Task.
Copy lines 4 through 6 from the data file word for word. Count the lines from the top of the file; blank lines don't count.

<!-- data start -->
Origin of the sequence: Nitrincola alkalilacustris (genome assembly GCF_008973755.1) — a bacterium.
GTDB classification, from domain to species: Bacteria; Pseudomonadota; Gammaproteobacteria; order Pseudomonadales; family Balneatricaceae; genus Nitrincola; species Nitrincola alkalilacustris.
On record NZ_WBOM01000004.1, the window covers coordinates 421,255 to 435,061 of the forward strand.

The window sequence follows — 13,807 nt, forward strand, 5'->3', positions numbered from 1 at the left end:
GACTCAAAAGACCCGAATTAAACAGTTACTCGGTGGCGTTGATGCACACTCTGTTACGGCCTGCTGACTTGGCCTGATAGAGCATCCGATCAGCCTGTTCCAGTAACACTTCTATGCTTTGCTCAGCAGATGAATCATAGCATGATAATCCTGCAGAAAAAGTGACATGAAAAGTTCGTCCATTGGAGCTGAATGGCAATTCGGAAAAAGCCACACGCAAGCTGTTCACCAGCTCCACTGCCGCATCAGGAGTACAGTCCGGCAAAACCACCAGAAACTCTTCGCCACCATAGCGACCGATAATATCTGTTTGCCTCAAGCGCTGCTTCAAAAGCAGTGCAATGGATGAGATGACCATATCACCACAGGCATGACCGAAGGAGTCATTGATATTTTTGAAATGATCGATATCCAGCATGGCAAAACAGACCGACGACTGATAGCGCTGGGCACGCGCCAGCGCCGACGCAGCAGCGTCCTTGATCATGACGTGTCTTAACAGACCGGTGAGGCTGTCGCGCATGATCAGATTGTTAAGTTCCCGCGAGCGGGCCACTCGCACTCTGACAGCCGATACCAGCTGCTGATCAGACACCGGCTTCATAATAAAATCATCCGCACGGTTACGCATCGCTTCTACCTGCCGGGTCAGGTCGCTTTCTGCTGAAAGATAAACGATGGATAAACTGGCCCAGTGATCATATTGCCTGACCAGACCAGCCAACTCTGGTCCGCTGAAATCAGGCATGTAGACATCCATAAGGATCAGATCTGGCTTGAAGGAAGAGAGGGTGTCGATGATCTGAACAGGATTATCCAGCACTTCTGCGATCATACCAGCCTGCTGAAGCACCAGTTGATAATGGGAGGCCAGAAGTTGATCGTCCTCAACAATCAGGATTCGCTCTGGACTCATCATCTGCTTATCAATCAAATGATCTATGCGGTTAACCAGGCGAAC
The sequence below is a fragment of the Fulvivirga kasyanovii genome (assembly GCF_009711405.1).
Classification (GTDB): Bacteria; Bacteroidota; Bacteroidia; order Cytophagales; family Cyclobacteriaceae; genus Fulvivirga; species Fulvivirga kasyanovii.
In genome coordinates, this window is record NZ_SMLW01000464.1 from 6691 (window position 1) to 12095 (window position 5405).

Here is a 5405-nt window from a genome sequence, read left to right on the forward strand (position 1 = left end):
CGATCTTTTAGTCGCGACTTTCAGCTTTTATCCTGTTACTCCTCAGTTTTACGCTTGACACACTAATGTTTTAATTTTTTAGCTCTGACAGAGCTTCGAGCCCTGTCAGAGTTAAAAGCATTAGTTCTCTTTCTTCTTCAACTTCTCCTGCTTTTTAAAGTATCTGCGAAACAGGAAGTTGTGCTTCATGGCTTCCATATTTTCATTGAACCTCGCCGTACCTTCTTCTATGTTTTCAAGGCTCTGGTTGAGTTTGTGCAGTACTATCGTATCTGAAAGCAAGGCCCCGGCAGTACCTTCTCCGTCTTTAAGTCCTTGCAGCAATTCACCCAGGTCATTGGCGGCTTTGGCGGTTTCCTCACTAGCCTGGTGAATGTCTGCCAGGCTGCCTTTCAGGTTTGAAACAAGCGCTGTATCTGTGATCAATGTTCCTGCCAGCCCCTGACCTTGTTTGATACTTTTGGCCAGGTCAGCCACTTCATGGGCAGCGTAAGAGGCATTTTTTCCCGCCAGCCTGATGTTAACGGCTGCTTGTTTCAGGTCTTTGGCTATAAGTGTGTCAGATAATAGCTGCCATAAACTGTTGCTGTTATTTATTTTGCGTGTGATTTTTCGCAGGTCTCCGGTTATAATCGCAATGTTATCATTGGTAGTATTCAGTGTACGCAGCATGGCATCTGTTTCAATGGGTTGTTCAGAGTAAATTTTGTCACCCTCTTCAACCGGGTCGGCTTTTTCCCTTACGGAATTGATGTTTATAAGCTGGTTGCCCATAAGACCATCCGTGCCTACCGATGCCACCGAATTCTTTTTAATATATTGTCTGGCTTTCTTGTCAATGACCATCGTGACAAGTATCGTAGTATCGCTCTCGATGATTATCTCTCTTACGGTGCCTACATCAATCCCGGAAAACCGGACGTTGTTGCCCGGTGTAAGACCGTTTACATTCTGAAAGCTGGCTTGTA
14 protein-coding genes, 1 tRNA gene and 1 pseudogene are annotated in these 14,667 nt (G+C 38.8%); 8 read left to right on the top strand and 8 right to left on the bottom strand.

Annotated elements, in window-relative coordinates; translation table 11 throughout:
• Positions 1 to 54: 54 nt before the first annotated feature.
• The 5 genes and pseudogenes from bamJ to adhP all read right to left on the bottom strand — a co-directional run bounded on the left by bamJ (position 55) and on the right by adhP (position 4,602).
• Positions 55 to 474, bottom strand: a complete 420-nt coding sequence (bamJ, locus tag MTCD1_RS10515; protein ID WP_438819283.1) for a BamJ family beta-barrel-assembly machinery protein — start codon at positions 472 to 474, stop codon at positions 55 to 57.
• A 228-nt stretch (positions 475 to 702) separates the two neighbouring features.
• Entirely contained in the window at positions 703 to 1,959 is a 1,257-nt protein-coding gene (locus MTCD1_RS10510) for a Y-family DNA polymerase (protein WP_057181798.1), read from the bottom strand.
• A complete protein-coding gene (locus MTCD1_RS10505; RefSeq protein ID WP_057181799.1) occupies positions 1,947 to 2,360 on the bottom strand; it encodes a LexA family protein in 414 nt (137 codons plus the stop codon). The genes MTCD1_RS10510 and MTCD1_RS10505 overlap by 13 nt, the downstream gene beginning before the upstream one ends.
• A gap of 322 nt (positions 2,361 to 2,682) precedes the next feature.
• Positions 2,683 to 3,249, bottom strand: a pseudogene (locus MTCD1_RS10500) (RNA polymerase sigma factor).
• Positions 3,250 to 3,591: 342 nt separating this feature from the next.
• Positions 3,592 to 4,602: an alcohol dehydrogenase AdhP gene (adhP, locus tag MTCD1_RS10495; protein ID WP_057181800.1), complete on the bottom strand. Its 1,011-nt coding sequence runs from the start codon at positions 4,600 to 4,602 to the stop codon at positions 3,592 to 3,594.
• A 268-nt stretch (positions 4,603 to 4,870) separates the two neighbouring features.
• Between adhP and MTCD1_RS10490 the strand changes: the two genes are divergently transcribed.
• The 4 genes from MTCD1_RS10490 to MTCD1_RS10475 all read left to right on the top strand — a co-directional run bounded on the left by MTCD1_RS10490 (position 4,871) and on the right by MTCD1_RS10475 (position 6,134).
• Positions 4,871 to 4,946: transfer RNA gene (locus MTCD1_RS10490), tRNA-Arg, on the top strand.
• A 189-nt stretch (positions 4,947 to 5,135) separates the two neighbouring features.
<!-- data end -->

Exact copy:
The window sequence follows — 13,807 nt, forward strand, 5'->3', positions numbered from 1 at the left end:
GACTCAAAAGACCCGAATTAAACAGTTACTCGGTGGCGTTGATGCACACTCTGTTACGGCCTGCTGACTTGGCCTGATAGAGCATCCGATCAGCCTGTTCCAGTAACACTTCTATGCTTTGCTCAGCAGATGAATCATAGCATGATAATCCTGCAGAAAAAGTGACATGAAAAGTTCGTCCATTGGAGCTGAATGGCAATTCGGAAAAAGCCACACGCAAGCTGTTCACCAGCTCCACTGCCGCATCAGGAGTACAGTCCGGCAAAACCACCAGAAACTCTTCGCCACCATAGCGACCGATAATATCTGTTTGCCTCAAGCGCTGCTTCAAAAGCAGTGCAATGGATGAGATGACCATATCACCACAGGCATGACCGAAGGAGTCATTGATATTTTTGAAATGATCGATATCCAGCATGGCAAAACAGACCGACGACTGATAGCGCTGGGCACGCGCCAGCGCCGACGCAGCAGCGTCCTTGATCATGACGTGTCTTAACAGACCGGTGAGGCTGTCGCGCATGATCAGATTGTTAAGTTCCCGCGAGCGGGCCACTCGCACTCTGACAGCCGATACCAGCTGCTGATCAGACACCGGCTTCATAATAAAATCATCCGCACGGTTACGCATCGCTTCTACCTGCCGGGTCAGGTCGCTTTCTGCTGAAAGATAAACGATGGATAAACTGGCCCAGTGATCATATTGCCTGACCAGACCAGCCAACTCTGGTCCGCTGAAATCAGGCATGTAGACATCCATAAGGATCAGATCTGGCTTGAAGGAAGAGAGGGTGTCGATGATCTGAACAGGATTATCCAGCACTTCTGCGATCATACCAGCCTGCTGAAGCACCAGTTGATAATGGGAGGCCAGAAGTTGATCGTCCTCAACAATCAGGATTCGCTCTGGACTCATCATCTGCTTATCAATCAAATGATCTATGCGGTTAACCAGGCGAAC
The sequence below is a fragment of the Fulvivirga kasyanovii genome (assembly GCF_009711405.1).